The next big luxury M&A targets in 2014

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Whoopee: the very fun holiday game of “Who’s Going to Buy Who Next Year?” has officially begun with a launch entry from Bernstein Research, an arm of AllianceBernstein. Well, it is that time of year when we all have consumption on the mind. And what are they thinking? Watches. Watches and jewellery galore (see Chopard gems left).

In a new note, Mario Ortelli, an analyst at Bernstein Research, suggests hard luxury will see increasing movement in 2014, with acquisitions likely by Richemont and Swatch, and possibly a biggie from LVMH and some medium-sized moves from Kering. In fact, they even suggest likely targets – many of which may spark a possible LVMH/Richemont rivalry. Specifically:

1. Chopard: this is the biggie, “the only mega brand privately owned target with expertise in both watches and jewellery and with a very strong heritage”. Also, I might add, a mega presence at Cannes along with its related celebrity ambassadors. Together that adds up to a potential valuation, according to Bernstein, of €3bn. It is a potential target for both Richemont and LVMH, which could make for a very interesting battle in the months to come.

2. H. Stern: also suggested for both Richemont and LVMH. As a global Brazilian brand, a natural segue into that potentially lucrative Bric market.

3. Patek Philippe and Audemars Piguet: again, both potential LVMH and Richemont targets.

4. Buccellati: the Italian jewellery brand, a possibility for Kering. If the French group did buy it, it would make Buccellati their second Italian hard luxury brand after Pomellato, giving them critical mass in the area.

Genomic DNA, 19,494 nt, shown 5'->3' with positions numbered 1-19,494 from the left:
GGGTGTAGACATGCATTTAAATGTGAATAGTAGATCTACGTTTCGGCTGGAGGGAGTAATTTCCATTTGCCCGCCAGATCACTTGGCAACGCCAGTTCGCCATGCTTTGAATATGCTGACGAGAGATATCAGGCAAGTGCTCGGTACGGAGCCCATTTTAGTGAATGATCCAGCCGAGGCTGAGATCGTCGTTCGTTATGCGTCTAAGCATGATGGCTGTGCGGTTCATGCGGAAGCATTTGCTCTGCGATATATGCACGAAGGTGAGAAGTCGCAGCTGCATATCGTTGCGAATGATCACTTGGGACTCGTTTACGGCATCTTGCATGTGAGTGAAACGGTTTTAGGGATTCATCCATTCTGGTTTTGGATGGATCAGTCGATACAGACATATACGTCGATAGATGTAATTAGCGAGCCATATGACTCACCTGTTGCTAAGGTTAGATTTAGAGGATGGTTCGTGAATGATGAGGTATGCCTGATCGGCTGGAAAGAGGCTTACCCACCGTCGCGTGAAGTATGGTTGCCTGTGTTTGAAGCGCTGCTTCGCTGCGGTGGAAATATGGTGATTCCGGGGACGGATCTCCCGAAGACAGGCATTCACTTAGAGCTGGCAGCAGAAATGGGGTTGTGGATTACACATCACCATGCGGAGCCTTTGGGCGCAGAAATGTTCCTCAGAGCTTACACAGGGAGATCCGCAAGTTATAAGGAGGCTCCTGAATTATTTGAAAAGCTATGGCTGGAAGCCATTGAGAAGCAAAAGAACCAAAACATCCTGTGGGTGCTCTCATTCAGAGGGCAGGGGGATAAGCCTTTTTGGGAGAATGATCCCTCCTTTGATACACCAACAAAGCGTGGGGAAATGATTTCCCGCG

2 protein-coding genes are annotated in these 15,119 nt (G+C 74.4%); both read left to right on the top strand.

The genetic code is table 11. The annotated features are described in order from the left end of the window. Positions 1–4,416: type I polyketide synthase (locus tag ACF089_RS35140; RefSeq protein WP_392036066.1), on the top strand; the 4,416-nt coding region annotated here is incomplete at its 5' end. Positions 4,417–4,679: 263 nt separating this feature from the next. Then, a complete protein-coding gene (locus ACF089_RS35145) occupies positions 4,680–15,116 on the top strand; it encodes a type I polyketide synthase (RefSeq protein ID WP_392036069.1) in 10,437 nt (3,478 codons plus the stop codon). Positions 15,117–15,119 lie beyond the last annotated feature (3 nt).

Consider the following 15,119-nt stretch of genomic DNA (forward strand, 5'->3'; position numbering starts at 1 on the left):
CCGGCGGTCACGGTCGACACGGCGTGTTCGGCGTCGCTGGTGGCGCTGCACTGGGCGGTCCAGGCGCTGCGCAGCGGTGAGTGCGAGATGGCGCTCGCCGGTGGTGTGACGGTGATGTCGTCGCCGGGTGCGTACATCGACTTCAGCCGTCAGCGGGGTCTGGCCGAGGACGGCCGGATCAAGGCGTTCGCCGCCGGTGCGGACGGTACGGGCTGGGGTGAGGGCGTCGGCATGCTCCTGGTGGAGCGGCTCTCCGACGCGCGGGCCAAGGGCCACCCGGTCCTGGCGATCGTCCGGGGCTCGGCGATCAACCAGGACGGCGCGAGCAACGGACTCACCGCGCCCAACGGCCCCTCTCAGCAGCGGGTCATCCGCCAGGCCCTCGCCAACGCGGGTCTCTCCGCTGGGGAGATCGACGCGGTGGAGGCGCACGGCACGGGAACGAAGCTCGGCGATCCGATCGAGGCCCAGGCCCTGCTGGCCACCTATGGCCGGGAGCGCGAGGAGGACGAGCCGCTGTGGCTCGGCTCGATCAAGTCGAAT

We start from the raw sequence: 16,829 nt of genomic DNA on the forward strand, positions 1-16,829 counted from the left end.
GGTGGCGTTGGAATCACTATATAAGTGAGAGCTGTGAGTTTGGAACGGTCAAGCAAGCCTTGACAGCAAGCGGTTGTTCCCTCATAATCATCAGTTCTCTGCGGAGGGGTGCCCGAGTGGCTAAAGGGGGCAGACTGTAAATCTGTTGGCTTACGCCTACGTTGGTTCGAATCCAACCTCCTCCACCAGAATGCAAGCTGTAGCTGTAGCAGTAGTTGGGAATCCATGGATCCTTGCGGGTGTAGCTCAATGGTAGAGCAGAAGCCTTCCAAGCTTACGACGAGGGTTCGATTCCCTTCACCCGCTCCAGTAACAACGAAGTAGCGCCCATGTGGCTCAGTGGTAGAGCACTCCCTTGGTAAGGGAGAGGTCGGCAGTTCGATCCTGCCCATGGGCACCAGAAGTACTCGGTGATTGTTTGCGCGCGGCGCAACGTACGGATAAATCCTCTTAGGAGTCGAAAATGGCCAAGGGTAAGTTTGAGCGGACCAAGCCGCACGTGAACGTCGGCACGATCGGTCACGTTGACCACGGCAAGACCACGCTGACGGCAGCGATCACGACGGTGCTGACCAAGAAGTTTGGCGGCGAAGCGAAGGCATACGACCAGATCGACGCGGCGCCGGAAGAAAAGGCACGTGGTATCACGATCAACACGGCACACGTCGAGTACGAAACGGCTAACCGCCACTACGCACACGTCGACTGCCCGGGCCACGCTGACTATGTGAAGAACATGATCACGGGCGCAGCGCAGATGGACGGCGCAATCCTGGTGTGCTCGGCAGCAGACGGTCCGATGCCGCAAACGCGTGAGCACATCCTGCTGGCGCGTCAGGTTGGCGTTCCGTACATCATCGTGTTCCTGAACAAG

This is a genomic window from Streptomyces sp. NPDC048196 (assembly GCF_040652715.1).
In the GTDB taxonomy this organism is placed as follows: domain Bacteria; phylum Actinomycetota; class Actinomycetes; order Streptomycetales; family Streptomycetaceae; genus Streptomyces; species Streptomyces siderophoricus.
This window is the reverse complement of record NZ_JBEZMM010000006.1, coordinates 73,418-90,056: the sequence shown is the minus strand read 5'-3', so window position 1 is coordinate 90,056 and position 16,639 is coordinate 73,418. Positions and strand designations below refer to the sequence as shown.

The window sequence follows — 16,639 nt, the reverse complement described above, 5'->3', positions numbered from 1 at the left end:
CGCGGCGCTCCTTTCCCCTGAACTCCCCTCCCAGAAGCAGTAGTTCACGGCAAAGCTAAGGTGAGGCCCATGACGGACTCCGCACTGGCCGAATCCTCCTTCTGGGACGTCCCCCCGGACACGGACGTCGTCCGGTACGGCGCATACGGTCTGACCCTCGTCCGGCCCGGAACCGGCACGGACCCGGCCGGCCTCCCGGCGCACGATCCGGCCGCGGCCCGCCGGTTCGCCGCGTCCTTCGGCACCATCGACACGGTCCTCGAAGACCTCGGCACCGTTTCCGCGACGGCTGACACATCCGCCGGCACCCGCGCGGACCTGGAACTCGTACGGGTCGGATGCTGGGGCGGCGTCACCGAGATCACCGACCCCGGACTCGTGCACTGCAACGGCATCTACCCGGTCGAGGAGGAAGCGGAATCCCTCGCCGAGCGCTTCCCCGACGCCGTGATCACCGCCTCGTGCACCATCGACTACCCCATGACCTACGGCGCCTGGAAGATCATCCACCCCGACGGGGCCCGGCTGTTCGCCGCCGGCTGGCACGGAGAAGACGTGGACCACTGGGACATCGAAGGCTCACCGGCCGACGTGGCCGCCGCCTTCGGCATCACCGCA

5. Damiani: another Italian possible target for LVMH, Richemont AND Swatch. It’s the tall blonde in the room. Everyone might want her.

Interestingly Tiffany, often mentioned as a potential hard luxury acquisition target in the past, was not included in the report.

Of course, none of the above-mentioned brands are necessarily for sale, but there’s no question, given the consolidation of the sector that began occurring over the past two years with Swatch buying Harry Winston, Kering Pomellato and Qeelin, LVMH Bulgari, and Investcorp Georg Jensen, it’s getting harder to go it alone. And, as Mr Ortelli points out, there are a lot of attractions on both sides, including:

“- Revenue synergies occur around new product lines and regions as well as the development of channels of distribution;

- Cost synergies include mostly lower A&P and production costs;

- Access to capital (financial resources) and infrastructure (distribution platforms, etc) are other advantages for the brand acquired by a luxury group;

- Retail operations can be optimised thanks to the negotiation power for better locations and the expertise in the selection of retail properties, in store management, and productivity provided by the luxury group to the acquired brand.”

Now the question is: when is Paddy Power going to start offering odds?